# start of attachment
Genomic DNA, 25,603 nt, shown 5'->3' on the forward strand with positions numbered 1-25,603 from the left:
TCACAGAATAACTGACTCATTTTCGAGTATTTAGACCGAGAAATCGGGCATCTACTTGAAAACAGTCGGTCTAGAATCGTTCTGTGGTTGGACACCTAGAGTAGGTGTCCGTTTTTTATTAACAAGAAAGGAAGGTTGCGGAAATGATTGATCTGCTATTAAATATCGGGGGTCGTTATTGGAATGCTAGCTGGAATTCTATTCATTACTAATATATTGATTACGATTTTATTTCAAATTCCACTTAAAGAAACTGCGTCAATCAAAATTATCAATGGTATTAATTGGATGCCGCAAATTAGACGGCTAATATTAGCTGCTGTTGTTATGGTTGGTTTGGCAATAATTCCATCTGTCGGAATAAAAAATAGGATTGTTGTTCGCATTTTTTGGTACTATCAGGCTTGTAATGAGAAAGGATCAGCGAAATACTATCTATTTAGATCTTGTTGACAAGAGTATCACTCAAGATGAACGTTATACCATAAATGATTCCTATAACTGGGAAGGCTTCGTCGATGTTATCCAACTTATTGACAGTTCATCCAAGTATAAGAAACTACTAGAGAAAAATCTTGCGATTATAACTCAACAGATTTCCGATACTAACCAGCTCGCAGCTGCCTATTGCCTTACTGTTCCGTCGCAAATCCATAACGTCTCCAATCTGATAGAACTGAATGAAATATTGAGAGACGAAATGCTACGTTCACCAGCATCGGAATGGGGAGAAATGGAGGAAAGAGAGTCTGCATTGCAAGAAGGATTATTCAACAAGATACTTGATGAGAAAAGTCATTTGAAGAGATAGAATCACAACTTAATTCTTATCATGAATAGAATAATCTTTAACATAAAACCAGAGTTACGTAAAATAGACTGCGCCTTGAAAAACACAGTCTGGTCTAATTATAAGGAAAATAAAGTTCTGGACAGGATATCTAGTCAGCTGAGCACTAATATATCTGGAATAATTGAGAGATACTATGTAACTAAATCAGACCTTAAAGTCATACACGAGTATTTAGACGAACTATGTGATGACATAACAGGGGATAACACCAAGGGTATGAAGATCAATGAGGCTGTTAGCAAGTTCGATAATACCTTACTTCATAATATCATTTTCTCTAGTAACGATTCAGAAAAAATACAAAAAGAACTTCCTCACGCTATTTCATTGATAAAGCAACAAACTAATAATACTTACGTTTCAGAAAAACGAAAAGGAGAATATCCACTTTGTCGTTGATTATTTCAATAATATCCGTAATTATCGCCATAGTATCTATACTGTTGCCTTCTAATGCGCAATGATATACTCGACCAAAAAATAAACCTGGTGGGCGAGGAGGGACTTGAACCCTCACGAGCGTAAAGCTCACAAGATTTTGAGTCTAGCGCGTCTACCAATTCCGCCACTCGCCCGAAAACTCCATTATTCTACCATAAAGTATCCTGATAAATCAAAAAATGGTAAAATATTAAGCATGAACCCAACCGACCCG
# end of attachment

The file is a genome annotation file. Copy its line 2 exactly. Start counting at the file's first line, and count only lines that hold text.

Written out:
TCACAGAATAACTGACTCATTTTCGAGTATTTAGACCGAGAAATCGGGCATCTACTTGAAAACAGTCGGTCTAGAATCGTTCTGTGGTTGGACACCTAGAGTAGGTGTCCGTTTTTTATTAACAAGAAAGGAAGGTTGCGGAAATGATTGATCTGCTATTAAATATCGGGGGTCGTTATTGGAATGCTAGCTGGAATTCTATTCATTACTAATATATTGATTACGATTTTATTTCAAATTCCACTTAAAGAAACTGCGTCAATCAAAATTATCAATGGTATTAATTGGATGCCGCAAATTAGACGGCTAATATTAGCTGCTGTTGTTATGGTTGGTTTGGCAATAATTCCATCTGTCGGAATAAAAAATAGGATTGTTGTTCGCATTTTTTGGTACTATCAGGCTTGTAATGAGAAAGGATCAGCGAAATACTATCTATTTAGATCTTGTTGACAAGAGTATCACTCAAGATGAACGTTATACCATAAATGATTCCTATAACTGGGAAGGCTTCGTCGATGTTATCCAACTTATTGACAGTTCATCCAAGTATAAGAAACTACTAGAGAAAAATCTTGCGATTATAACTCAACAGATTTCCGATACTAACCAGCTCGCAGCTGCCTATTGCCTTACTGTTCCGTCGCAAATCCATAACGTCTCCAATCTGATAGAACTGAATGAAATATTGAGAGACGAAATGCTACGTTCACCAGCATCGGAATGGGGAGAAATGGAGGAAAGAGAGTCTGCATTGCAAGAAGGATTATTCAACAAGATACTTGATGAGAAAAGTCATTTGAAGAGATAGAATCACAACTTAATTCTTATCATGAATAGAATAATCTTTAACATAAAACCAGAGTTACGTAAAATAGACTGCGCCTTGAAAAACACAGTCTGGTCTAATTATAAGGAAAATAAAGTTCTGGACAGGATATCTAGTCAGCTGAGCACTAATATATCTGGAATAATTGAGAGATACTATGTAACTAAATCAGACCTTAAAGTCATACACGAGTATTTAGACGAACTATGTGATGACATAACAGGGGATAACACCAAGGGTATGAAGATCAATGAGGCTGTTAGCAAGTTCGATAATACCTTACTTCATAATATCATTTTCTCTAGTAACGATTCAGAAAAAATACAAAAAGAACTTCCTCACGCTATTTCATTGATAAAGCAACAAACTAATAATACTTACGTTTCAGAAAAACGAAAAGGAGAATATCCACTTTGTCGTTGATTATTTCAATAATATCCGTAATTATCGCCATAGTATCTATACTGTTGCCTTCTAATGCGCAATGATATACTCGACCAAAAAATAAACCTGGTGGGCGAGGAGGGACTTGAACCCTCACGAGCGTAAAGCTCACAAGATTTTGAGTCTAGCGCGTCTACCAATTCCGCCACTCGCCCGAAAACTCCATTATTCTACCATAAAGTATCCTGATAAATCAAAAAATGGTAAAATATTAAGCATGAACCCAACCGACCCG